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Ditch Your Hard-to-Grow Lawn And Start Cultivating Moss, Instead

Across the country, soft, cushiony moss could be the cure for the struggling homeowner’s bald turf case. Growing faster, easier, and with less effort than normal grass, it has been the landscaper’s choice in Japan for centuries.

If one is struggling with uneven, dry, or weed-riddled lawns, it might be time to throw in the towel on a plant that is actually quite fragile, almost always non-native, and offers little to the environment or the environment. animals that inhabit the area.

Moss gardens and moss lawns are becoming increasingly popular in the United States. In many ways, moss is superior to any grass species, except perhaps for the purpose of serving as a volleyball or soccer field.

Moss grows fast and is difficult to kill after it takes hold, and while psychologists point out that green is a color that induces positive emotions, there is no more vibrant or powerful shade of green than wet emerald moss. There are species that are perfect for the sun, that grow between steps, others that can climb over rocks or other objects, and as carpets, or even edible moss.

Starting a moss garden or lawn

If you have an area of ​​bare or uneven grass or dirt, clean it of as much grass, leaves, and debris as you can until you have a bed of solid soil.

Next, lightly rake the top tier of soil and press the pieces of moss firmly onto it. If the moss pieces appear dry, soak them in water for a few minutes before placing them.

After watering thoroughly, it should take 4-6 weeks for the moss to fully take hold, after which all it takes is regular watering during dry summers, leading to the next big lawn or garden benefit. moss: lack of maintenance. necessary.

Keeping your moss healthy

A blogger alludes to the high volume of online searches on how kill moss, a testament, he says, to its resilience even in the face of determined anthropogenic attack.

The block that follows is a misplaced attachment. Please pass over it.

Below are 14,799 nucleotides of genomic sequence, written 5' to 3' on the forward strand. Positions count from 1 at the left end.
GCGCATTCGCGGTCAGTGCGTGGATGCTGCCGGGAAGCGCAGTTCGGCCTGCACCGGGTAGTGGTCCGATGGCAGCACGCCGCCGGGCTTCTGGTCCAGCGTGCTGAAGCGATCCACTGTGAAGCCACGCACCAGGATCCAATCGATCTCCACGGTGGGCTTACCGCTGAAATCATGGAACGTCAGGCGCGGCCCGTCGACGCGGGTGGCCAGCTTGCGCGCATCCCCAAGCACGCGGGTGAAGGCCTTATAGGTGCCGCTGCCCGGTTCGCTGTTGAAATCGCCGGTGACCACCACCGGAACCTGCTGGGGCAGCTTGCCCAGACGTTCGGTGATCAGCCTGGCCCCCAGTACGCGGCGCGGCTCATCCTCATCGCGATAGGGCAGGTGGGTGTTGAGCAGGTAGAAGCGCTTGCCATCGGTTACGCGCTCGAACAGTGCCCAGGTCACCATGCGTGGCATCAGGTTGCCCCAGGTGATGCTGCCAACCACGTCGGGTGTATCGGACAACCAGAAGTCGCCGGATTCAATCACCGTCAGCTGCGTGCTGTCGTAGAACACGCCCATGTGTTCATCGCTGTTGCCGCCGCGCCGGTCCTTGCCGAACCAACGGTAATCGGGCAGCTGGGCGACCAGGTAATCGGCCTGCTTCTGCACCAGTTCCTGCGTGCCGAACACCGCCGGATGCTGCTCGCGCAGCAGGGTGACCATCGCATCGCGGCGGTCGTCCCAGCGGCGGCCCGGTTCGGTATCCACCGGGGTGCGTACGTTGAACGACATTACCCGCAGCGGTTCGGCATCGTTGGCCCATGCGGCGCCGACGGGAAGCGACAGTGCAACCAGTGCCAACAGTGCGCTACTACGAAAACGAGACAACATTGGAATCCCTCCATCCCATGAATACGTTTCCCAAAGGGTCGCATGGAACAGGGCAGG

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However, moss does well in the sun and shade, and does not need water more often than regular grass, and often needs much less. Additionally, moss grows about four inches tall at most, which means the mower can look for employment elsewhere and never needs fertilizer.

The only thing to look for are signs of weeds poking through the patches of moss; they must be removed by hand, as moss is not immune to herbicides. And the leaves should be cleaned if they fall on the moss in the fall, as they can cause the moss underneath to rot.

Moss lawns can be expensive compared to grass seeds, but expect to save a lot more on associated costs down the road.

In any case, if the rights allow it, one can just go to any nearby forest where they know moss grows, and pick up strips or patches, and repeat the necessary steps to secure the moss to its new habitat.

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Traditional moss lawns and gardens combine with stone gardens, water gardens, and flower or herb gardens to create serene beauty and quiet stillness, as the tradition of Zen gardening has done for centuries.

The United States has a long history of adopting aspects of Japanese culture, and it is about time we did the same with moss gardens.

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